April 2 marks World Autism Awareness Day
, an observance designated to draw attention to the millions of people worldwide who struggle with autism. In Azerbaijan, families with an autistic child must cope with this difficult disorder with virtually no support, but as a result of extensive reporting on autism and the lack of services for affected families by RFE/RL’s Azerbaijani Service
, “Radio Azadliq,” the government has finally begun to sit up and take notice of the problem, a local NGO reports.
Autism is a developmental disorder that can severely hinder communication and social skills, with the onset of symptoms typically beginning in the first three years of life. Children with autism often need intensive therapy, and meeting that need is especially challenging for parents in Azerbaijan, where the disorder is not well understood and minimal resources are available.
In early March, Azerbaijani video journalist Vusala Alibayli visited the Autism Psychological Assistance Center in Baku, which is the country's sole provider of specialized therapy and special education for autistic children.
While at the center, Alibayli met Nubar Ahmadova, who attends sessions there with her daughter Sevda, and says children like hers need much more professional attention than they can get in Azerbaijan.
“They need more teachers and more training,” Ahmadova said. “The positive effects depend on more communication and better training.”
The center’s director, Chichek Mammadli, says she has to rely on a mostly volunteer staff to work with the children, as government funds allocated to assist autistic children have not been dispursed because the disorder is not officially recognized by the Health Ministry. This means families are not entitled to benefits to help cover the cost of treatment, and the center does not receive state aid.
Alibayli’s visit to the center was just the latest of many RFE/RL reports and feature stories on the lack of autism services in Azerbaijan and the trying situation in which the parents of autistic children find themselves. Though autism affects an estimated 4,000 people nationwide, the lack of treatment options forces most families to seek care abroad—a proposition that is beyond the financial means of many Azerbaijani parents.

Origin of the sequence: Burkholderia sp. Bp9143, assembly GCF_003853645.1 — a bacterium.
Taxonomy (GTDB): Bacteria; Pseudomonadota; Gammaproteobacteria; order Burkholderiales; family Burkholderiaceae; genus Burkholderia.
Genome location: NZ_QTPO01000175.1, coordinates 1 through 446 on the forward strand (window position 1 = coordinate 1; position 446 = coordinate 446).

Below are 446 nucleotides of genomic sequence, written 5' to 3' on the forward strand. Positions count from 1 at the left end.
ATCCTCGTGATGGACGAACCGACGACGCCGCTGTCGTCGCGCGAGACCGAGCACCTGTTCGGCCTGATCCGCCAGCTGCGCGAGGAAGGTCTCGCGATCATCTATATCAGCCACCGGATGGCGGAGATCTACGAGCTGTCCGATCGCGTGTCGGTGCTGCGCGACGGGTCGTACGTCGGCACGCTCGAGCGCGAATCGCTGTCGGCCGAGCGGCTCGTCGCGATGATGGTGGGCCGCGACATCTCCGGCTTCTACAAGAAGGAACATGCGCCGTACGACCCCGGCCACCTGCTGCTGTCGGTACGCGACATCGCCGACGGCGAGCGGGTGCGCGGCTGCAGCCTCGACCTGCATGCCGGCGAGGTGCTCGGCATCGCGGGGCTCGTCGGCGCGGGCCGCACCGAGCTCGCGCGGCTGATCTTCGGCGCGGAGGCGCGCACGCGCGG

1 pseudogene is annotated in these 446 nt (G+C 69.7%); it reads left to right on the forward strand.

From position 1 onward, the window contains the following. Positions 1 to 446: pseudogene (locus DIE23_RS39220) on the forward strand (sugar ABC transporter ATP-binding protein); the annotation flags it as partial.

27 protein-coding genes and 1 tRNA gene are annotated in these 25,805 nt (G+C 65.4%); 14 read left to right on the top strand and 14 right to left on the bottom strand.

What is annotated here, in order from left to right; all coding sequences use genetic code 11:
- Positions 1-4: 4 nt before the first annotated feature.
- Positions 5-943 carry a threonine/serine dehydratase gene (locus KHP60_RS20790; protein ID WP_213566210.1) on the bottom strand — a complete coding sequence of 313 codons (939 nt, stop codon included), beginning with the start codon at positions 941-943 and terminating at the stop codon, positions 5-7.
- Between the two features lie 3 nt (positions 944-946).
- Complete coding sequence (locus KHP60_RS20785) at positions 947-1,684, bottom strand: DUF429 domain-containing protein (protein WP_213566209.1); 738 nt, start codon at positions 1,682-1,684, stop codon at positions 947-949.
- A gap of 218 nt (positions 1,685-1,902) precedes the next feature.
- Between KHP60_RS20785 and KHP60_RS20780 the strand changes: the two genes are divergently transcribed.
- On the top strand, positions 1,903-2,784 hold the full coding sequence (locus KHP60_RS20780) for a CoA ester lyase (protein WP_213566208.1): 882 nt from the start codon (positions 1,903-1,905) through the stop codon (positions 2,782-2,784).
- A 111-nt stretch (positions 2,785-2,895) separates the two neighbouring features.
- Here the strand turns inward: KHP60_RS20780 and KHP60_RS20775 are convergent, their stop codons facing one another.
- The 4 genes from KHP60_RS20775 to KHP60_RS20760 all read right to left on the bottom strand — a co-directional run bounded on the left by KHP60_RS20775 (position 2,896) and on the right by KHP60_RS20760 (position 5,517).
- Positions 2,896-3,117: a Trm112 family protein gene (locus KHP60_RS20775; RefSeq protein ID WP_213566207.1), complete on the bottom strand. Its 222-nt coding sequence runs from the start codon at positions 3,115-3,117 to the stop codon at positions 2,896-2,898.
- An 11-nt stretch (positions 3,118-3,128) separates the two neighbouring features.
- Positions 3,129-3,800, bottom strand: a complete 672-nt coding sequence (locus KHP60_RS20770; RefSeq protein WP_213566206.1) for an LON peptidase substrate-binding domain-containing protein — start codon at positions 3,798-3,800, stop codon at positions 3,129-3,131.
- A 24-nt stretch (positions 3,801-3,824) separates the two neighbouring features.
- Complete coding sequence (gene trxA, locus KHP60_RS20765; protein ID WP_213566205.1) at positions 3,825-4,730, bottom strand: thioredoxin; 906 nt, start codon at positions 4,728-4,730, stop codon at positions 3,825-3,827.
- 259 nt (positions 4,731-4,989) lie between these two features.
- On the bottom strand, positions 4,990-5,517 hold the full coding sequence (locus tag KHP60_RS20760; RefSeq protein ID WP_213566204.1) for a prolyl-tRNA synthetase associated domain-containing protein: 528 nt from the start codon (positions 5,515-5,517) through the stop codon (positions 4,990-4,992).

“Parents go to Turkey or Iran to get a reliable autism diagnosis and treatment,” said Arifa Kazimova, a senior journalist with RFE/RL's Baku Bureau who has also reported on autism. “The prices there are high. A course lasting two or three days costs $300-400 dollars, and that’s an average monthly salary in Azerbaijan.”
Advocates for these families may be gaining some traction, however. Chichek told RFE/RL that she was contacted by government officials immediately following Kazimova's recent in-depth report on autism and the lack of state support for children and families struggling with the disorder.
"We thank RFE/RL for this coverage. After the article was posted, officials from the Ministries of Health and Education contacted us and asked about our problems,” said Chichek, adding that this is the first time a government ministry has reached out to her center expressing an interest in the work done there with autistic children.
Though the officials who contacted Chichek said financial assistance was dependent on the adaptation of a new government program and official recognition of autism as a disorder, Chichek said she believes the reaction of the ministries is a huge step forward for parents battling autism.
RFE/RL will continue to report on this often overlooked problem faced by so many families in Azerbaijan.